Preparing for the unthinkable

Icy roads are a nuisance. Losing electricity for a few hours is an annoyance. Losing electricty and communication for days on end is tragic and dangerous, as we have seen in the past weeks.

The spirit and generosity of Keizerites was evident everywhere you turned after the city was hit by an ice storm. Neighbor assisted neighbors residents jumped in to help clear the community. In times of trouble American society doesn’t ask how it can help, it digs in for the benefit of their fellow man.

We have to wonder what would happen if everybody was in the same boat in a lifechanging disaster? Some say that our region is overdue for a major earthquake but predicting an earthquake is nigh impossible. Experts can speculate, but nature doesn’t check in with humanity before an earthquake. 

Modern weather forecasting can almost pinpoint windstorms, snow and ice storms and heat waves, allowing each of us to prepare for them. We need not worry about an ice storm in August or a heat wave in January. Yet every day of the year we all live under the threat of an big earthquake. That is the disaster every household needs to be prepared for. 

An earthquake that destroys everything will affect those that traditionally respond: fire and police. Households need to take the steps to look after themselves.

The recent ice storm and power outages demonstrate the importance of having the items needed in a major event.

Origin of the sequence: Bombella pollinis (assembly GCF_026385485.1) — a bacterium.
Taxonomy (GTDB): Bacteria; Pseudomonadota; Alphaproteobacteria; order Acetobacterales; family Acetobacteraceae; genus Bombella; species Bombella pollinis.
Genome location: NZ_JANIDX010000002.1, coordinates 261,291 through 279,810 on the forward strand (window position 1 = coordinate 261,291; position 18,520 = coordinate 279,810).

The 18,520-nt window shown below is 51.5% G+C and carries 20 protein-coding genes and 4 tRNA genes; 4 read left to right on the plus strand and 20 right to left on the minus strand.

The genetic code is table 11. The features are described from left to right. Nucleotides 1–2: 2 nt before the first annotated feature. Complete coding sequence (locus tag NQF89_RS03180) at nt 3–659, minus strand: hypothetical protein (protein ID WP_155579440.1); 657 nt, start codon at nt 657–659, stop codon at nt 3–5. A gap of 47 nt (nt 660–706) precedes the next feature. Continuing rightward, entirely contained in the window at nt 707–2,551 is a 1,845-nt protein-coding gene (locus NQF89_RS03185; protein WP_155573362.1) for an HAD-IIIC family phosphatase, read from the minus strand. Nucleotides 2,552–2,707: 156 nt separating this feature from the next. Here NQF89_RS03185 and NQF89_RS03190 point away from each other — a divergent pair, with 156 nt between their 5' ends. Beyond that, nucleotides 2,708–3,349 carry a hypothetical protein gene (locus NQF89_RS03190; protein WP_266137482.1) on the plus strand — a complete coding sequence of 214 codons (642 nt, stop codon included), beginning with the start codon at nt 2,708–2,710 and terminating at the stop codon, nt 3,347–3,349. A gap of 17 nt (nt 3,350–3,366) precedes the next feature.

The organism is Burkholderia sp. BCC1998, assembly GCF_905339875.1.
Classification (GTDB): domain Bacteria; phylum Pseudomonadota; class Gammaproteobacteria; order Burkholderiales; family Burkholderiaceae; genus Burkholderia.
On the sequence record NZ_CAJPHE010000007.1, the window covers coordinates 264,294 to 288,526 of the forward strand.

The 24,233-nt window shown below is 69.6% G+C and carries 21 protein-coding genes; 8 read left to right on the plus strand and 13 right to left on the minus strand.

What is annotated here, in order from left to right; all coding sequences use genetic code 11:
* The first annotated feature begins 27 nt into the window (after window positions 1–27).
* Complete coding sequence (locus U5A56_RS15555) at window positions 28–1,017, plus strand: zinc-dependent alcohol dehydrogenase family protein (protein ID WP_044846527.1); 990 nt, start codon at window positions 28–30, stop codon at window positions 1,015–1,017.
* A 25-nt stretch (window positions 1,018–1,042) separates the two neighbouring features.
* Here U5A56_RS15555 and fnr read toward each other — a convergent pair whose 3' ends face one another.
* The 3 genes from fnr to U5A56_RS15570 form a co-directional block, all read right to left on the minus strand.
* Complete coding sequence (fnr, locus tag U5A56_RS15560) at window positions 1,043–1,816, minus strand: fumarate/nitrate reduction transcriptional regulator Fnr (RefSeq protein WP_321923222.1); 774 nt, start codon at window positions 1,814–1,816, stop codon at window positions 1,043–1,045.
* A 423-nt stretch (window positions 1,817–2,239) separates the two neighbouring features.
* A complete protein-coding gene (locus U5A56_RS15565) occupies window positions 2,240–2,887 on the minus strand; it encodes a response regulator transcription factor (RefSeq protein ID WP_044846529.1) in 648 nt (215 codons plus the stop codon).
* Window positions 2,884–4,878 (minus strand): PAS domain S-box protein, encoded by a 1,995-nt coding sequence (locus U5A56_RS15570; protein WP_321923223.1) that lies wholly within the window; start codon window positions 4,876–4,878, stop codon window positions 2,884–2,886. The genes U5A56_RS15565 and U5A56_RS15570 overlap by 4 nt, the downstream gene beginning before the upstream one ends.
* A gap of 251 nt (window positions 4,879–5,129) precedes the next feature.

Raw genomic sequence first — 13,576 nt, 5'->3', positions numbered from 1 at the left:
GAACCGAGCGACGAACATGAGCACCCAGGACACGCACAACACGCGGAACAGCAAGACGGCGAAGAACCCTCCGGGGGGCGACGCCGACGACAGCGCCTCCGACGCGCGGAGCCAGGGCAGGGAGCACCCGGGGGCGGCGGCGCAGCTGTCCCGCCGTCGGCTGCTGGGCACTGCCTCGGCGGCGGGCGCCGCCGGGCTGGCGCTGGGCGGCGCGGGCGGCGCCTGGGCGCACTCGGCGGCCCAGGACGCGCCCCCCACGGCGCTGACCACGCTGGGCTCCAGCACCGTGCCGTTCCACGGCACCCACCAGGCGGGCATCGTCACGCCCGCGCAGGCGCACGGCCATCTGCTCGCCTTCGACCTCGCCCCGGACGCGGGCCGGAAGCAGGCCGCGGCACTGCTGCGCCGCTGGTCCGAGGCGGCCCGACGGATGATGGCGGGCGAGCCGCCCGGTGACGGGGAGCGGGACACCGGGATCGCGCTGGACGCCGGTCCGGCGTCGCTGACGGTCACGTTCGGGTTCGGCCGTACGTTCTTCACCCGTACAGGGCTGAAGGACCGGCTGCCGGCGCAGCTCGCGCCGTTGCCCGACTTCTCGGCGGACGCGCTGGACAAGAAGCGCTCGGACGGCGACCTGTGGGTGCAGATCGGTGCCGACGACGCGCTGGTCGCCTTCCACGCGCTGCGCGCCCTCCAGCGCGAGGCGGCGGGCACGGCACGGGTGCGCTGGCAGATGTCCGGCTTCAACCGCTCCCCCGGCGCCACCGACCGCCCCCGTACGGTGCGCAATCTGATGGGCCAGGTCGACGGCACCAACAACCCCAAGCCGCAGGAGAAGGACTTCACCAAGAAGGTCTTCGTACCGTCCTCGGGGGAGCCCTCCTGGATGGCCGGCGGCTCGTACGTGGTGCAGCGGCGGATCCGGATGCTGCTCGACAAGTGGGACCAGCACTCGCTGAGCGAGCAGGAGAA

Any fire district or fire department can provide vital information about preparing for an emergency. 

What should every house have stocked in its emergency kit? Start with water, several gallons per person. Non-perishable food items and a manual can opener. Batteries of all sizes, battery-operate radio, blankets, first aid kit, a whistle (to signal for help), face maskes to help filter contaminated air, plastic sheeting and duct tape, tools such as a wrench or pliers, warm clothing and footwear, candles and matches.

It is a long list but it will help people to survive on their own in case help is not immediately on the way. An emergency kit is a necessity along with a plan for one’s family. Some families hold fire drills in their house; families can also design and hold earthquake drills. The fire district is a source of information for these kinds of drills.

We do not want to live in fear for what may not happen in our lifetimes. Being prepared is being smart. One thing that can make a disaster worse is not knowing what to do. Learning what needs to be done if a catastrophe strikes should be a top priority for every household. Neighboring households can team up to stock kits and have a plan to look after each other.

A power outage can be fixed; destroyed infrastruture is a challenge most of us are unprepaed for.